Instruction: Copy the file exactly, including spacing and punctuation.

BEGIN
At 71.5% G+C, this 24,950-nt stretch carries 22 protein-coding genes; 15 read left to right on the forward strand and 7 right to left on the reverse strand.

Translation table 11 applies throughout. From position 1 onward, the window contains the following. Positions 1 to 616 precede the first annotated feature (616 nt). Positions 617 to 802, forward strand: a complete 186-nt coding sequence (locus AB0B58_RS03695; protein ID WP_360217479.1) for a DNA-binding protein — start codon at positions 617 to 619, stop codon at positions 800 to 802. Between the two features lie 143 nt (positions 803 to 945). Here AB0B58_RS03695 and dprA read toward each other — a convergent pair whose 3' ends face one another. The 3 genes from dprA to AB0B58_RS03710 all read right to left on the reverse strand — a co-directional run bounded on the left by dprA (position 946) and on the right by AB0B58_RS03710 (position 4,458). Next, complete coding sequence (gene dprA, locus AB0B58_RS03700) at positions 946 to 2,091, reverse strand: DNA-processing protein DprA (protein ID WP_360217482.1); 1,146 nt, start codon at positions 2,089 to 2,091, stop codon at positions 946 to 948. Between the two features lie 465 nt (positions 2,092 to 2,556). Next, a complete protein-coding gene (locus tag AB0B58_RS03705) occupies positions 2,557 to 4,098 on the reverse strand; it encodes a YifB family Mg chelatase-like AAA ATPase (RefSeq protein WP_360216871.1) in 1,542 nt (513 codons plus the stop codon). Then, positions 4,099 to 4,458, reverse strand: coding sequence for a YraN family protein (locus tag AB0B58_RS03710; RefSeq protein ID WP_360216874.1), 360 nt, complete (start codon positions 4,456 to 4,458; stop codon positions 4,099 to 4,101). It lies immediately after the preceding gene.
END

At 71.5% G+C, this 24,950-nt stretch carries 22 protein-coding genes; 15 read left to right on the forward strand and 7 right to left on the reverse strand.

Translation table 11 applies throughout. From position 1 onward, the window contains the following. Positions 1 to 616 precede the first annotated feature (616 nt). Positions 617 to 802, forward strand: a complete 186-nt coding sequence (locus AB0B58_RS03695; protein ID WP_360217479.1) for a DNA-binding protein — start codon at positions 617 to 619, stop codon at positions 800 to 802. Between the two features lie 143 nt (positions 803 to 945). Here AB0B58_RS03695 and dprA read toward each other — a convergent pair whose 3' ends face one another. The 3 genes from dprA to AB0B58_RS03710 all read right to left on the reverse strand — a co-directional run bounded on the left by dprA (position 946) and on the right by AB0B58_RS03710 (position 4,458). Next, complete coding sequence (gene dprA, locus AB0B58_RS03700) at positions 946 to 2,091, reverse strand: DNA-processing protein DprA (protein ID WP_360217482.1); 1,146 nt, start codon at positions 2,089 to 2,091, stop codon at positions 946 to 948. Between the two features lie 465 nt (positions 2,092 to 2,556). Next, a complete protein-coding gene (locus tag AB0B58_RS03705) occupies positions 2,557 to 4,098 on the reverse strand; it encodes a YifB family Mg chelatase-like AAA ATPase (RefSeq protein WP_360216871.1) in 1,542 nt (513 codons plus the stop codon). Then, positions 4,099 to 4,458, reverse strand: coding sequence for a YraN family protein (locus tag AB0B58_RS03710; RefSeq protein ID WP_360216874.1), 360 nt, complete (start codon positions 4,456 to 4,458; stop codon positions 4,099 to 4,101). It lies immediately after the preceding gene.